ASU, White House to investigate mysteries of the microbiome
The White House Office of Science and Technology Policy (OSTP) announced today a new National Microbiome Initiative (NMI) to foster the integrated study of microbiomes across different ecosystems.
Research finds more EMS calls in areas with lots of licensed alcohol establishments
Researchers found a 7.8 times higher risk of ambulance calls for patients with trauma in areas with the highest density of bars and restaurants licensed to serve alcohol, compared to a low density of such establishments.
Gene mutation patterns in melanoma vary from North to South in New Zealand
Melanomas in patients from New Zealand's South Island are significantly more likely than those of North Islanders to carry a gene mutation that has implications for mutation-targeted drug therapies and for patient outcomes, new University of Otago-led research suggests.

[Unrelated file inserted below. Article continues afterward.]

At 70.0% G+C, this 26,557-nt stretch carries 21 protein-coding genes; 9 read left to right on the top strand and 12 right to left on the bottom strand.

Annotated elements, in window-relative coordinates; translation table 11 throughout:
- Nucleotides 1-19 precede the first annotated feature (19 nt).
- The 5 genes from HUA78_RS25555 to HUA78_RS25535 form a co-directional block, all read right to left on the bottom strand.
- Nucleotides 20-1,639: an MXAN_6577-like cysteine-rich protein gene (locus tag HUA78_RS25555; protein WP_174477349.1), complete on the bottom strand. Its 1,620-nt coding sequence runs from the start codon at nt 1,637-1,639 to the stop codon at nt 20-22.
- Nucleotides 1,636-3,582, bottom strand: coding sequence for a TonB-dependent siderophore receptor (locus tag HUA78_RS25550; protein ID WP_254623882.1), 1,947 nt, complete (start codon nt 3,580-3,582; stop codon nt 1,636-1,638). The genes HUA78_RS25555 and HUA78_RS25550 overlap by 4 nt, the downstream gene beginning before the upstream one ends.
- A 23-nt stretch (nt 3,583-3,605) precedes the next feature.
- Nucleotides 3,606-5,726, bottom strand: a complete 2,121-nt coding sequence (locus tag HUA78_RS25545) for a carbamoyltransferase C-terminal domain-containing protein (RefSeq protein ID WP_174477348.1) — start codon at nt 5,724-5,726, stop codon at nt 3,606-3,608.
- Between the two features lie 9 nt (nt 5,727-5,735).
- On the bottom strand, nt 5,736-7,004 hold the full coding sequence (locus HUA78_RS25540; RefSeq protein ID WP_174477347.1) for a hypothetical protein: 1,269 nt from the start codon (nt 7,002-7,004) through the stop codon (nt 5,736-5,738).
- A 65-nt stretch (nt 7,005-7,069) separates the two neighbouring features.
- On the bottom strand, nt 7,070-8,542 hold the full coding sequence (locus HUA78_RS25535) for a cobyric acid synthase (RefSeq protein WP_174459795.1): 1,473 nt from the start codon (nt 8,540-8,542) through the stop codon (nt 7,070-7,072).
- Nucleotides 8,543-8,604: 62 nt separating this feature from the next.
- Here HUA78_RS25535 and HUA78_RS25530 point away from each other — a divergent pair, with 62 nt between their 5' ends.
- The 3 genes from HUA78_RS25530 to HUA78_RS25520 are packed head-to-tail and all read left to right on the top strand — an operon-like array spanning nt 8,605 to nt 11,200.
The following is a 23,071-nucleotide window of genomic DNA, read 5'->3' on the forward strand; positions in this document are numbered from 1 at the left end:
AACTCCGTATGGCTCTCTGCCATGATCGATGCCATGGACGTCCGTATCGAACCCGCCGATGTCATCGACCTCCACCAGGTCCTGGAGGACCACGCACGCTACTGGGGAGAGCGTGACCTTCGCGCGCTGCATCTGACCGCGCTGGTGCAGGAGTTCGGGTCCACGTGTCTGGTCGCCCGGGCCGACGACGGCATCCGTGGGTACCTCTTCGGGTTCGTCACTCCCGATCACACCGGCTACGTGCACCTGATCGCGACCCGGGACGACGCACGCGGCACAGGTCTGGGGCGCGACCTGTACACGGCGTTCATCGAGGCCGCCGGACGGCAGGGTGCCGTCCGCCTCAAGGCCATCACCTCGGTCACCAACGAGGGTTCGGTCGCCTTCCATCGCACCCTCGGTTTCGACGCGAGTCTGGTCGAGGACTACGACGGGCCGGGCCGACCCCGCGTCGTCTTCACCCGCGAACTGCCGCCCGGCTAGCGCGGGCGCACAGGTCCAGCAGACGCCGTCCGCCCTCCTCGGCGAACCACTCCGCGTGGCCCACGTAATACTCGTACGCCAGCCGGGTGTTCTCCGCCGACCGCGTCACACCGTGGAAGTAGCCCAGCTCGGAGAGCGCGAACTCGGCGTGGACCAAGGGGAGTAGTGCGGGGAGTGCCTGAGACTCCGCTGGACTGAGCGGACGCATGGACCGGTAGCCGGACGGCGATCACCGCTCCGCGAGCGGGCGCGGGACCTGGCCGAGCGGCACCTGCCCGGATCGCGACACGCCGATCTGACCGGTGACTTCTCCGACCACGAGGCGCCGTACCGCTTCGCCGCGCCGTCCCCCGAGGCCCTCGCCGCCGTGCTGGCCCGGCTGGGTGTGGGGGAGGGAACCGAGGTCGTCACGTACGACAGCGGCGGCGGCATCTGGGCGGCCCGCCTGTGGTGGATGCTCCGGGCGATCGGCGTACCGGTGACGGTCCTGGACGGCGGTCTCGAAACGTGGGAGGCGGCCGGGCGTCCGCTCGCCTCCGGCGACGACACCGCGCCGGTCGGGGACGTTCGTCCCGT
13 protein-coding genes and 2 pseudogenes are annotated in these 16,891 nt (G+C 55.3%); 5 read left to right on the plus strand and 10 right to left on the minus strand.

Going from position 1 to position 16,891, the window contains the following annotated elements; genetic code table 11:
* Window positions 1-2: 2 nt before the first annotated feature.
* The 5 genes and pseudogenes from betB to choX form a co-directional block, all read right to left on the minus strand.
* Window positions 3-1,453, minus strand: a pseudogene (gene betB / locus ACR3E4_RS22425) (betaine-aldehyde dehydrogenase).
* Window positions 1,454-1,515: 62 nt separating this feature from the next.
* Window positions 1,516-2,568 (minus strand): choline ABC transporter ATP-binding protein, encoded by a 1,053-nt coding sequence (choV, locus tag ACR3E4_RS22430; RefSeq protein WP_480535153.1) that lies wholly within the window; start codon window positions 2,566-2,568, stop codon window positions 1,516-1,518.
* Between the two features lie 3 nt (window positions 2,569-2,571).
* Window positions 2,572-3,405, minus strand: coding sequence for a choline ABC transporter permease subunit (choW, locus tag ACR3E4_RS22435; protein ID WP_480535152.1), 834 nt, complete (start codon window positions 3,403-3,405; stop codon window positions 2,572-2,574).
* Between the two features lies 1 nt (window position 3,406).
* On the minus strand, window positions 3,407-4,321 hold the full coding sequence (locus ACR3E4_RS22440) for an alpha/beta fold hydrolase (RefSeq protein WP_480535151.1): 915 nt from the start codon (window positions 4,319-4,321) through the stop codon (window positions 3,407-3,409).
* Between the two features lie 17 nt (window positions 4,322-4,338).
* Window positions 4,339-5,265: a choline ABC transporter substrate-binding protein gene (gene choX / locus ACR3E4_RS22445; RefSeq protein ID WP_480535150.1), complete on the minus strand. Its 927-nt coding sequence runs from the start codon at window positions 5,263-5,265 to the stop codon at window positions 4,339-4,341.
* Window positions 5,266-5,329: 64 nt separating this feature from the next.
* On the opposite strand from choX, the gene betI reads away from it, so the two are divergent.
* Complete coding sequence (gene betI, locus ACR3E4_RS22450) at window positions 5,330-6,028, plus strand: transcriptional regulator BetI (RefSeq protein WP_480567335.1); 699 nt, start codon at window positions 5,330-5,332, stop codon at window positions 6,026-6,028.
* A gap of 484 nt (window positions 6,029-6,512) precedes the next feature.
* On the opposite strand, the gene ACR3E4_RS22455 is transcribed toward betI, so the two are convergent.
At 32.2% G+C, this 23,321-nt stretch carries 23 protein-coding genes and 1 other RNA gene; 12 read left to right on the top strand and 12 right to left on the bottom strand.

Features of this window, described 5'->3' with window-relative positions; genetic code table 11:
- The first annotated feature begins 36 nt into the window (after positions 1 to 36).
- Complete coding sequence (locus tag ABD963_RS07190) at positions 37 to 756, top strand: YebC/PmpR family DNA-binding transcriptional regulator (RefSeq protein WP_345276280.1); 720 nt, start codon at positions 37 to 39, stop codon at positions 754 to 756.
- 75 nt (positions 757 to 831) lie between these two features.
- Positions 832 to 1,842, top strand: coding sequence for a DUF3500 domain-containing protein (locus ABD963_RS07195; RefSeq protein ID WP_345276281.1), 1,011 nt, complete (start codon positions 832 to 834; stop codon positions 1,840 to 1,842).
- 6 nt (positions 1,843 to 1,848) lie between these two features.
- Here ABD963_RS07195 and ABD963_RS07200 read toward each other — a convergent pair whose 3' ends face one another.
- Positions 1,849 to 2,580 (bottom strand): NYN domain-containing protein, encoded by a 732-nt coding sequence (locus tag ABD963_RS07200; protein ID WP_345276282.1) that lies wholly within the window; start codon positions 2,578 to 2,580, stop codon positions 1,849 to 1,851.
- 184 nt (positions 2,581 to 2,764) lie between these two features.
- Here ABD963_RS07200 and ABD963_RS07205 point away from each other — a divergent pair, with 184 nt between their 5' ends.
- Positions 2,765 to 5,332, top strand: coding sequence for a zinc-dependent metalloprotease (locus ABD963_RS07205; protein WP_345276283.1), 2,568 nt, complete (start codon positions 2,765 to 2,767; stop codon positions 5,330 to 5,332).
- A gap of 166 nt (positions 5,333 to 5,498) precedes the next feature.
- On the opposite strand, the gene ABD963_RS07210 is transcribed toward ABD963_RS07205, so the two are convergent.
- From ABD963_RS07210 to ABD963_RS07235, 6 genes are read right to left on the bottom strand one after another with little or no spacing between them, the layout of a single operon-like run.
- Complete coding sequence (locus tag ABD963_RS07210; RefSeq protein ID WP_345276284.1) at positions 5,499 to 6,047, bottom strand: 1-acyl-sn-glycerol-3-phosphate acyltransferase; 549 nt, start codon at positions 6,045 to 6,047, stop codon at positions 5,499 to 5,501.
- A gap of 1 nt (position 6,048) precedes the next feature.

UC College of Medicine researcher receives $1.7 million grant to study cardiac hypertrophy
A new $1.7 million National Institutes of Health grant will help University of Cincinnati researchers continue their investigation of the protein Human Antigen R and its possible role in cardiovascular disease, with the ultimate goal of translating this research to improve human health.
Mayo Clinic joins the National Microbiome Initiative
The Mayo Clinic Center for Individualized Medicine joined the National Microbiome Initiative sponsored by the White House Office of Science and Technology Policy.
Arterial switch to 12 o'clock associated with reduced coronary reserve in adolescence
Arterial switch to the 12 o'clock position is associated with abnormal coronary perfusion in adolescence, reveals research presented today at EuroCMR 2016.1 Babies born with transposition of the great arteries undergo the arterial switch operation in the first days of life.